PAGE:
If you are into handsome, young gentlemen who can't act then you will probably enjoy Ben Barnes' performance as an underdeveloped Dorian Gray, who forfits his soul in exchange for eternal youth and beauty. In what could have been a fantastic role for him, not even Colin Firth as Lord Henry, the man who convinces Dorian that youth and beauty are the only two things worth having, can save this film from being a complete distaster.

Writer Toby Finlay's script serves as only a hollow, boring representation of Wilde's novel. Too much attention is paid to the sin of earthly pleasures that the filmmakers totally forgot about the virtue of viewing pleasure as Dorian partakes in the company of an abundance of strumpets, and even a few gentlement, in scene after scene of vulgar relations , which gets old real fast.

Colin Firth's malicious interpretation of Lord Henry comes off as if he is trying to turn Dorian into a bad person, which is almost the only plotline here, instead of it feeling like a mentorship. Once Dorian succumbs to Henry's temptations, we are hammered with one sinful act after the other with almost no exploration of their effects on his personal life before the outrageous climax, which now extends years beyond the novel for no apparent reason.

Much like its title character, Dorian Gray is soulless and superficial. It pretends to serve as a profound declaration of society's greed and temptations when, in fact, nothing of the sort comes across and there isn't anything here is worth entertainment value.

Tuesday, January 18, 2011

Review: The Green Hornet

Seth Rogen is a rich heir by day who doubles as a crime fighting vigilante with sweet gizmos and gadgets by night. Is any of this ringing a bell? Because it should be.

An overexcited Seth Rogen is very whiny, sometimes funny, as the iconic, newspaper heir Britt Reid who inherits his father's company after his sudden death. Jay Chou plays his late father's assistant turned sidekick for Rogen when the two of them decide to team up and fight crime by disguising themselves as villains.

Rogen and Chou work too well off each other in their characters' on-again-off-again relationship. The constant bickering between the two leads to scene after scene of of scolding each other and eventually a pretty funny fight scene, but they always make up in the end. This gets pretty tiring after a while, and eventually kills the movie. Cameron Diaz does a nice job as the straight,  uninterested love interest who causes some of the guys' fighting. Christoph Waltz plays the archenemy who probably draws the least amount of laughs while still giving a good performance as a crime lord who is obssessed with being scary.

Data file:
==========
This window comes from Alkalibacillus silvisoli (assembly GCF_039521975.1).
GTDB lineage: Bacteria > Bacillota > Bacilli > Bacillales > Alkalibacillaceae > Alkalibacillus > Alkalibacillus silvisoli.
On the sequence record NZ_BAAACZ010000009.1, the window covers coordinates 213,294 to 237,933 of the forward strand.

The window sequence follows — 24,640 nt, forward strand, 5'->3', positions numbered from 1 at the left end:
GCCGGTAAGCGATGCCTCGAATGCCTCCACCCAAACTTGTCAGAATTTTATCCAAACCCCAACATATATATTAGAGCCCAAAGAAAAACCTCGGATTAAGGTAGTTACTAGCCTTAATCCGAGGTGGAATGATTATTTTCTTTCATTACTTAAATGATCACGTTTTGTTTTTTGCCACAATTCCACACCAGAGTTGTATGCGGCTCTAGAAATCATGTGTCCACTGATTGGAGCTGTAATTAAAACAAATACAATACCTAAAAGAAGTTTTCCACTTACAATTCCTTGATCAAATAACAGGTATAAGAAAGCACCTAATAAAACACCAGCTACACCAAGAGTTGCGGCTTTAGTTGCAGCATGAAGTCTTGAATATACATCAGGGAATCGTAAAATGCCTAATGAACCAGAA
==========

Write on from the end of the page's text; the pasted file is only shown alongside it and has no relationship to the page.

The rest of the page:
Co-written by Seth Rogen, I knew this film would make me laugh, if only a few times here and there. However, the eventual lack of charisma on Jay Chou's part as Kato begins to take its toll when he, along with the audience, begins to realize Britt Reid's true character when he continually acts like a child and all the humor becomes overshadowed by the fact that this guy is real jerk. This feud gets so bad at times that it sucks all the engery right out of the film and you wonder why these two stick together in the first place.

The action is cool at first. Kato's terminator-style karate and his tank-like Chrystler with huge gatling guns, although familiar, I found  fun to watch for a while. As the movie dragged on, I found The Green Hornet to be nothing more than the same annoying car chase, drug bust, and bad guy beatdown over and over again.

Eventually, this all begins to swallow up the story. Actually, there is no real story; the villain never hatches a real diabolical plan. Instead, he just sends out wave after wave of criminals to kill the Green Hornet. This leads to relentless fight sequences that we're forced to sit and take it, along with the duo's constant bickering and Rogen's child-like jerk of a character.

Don't get me wrong, there are some good laughs to be had here and the action can be pretty entertaining at times; however, The Green Hornet fails to be a good superhero movie or even a plausible spoof of the genre.

Monday, January 17, 2011

Review: The Dilemma

It's irritating to me that Ron Howard is selling The Dilemma out to be a whacky, buddy comedy because, truth be told, it is more than that.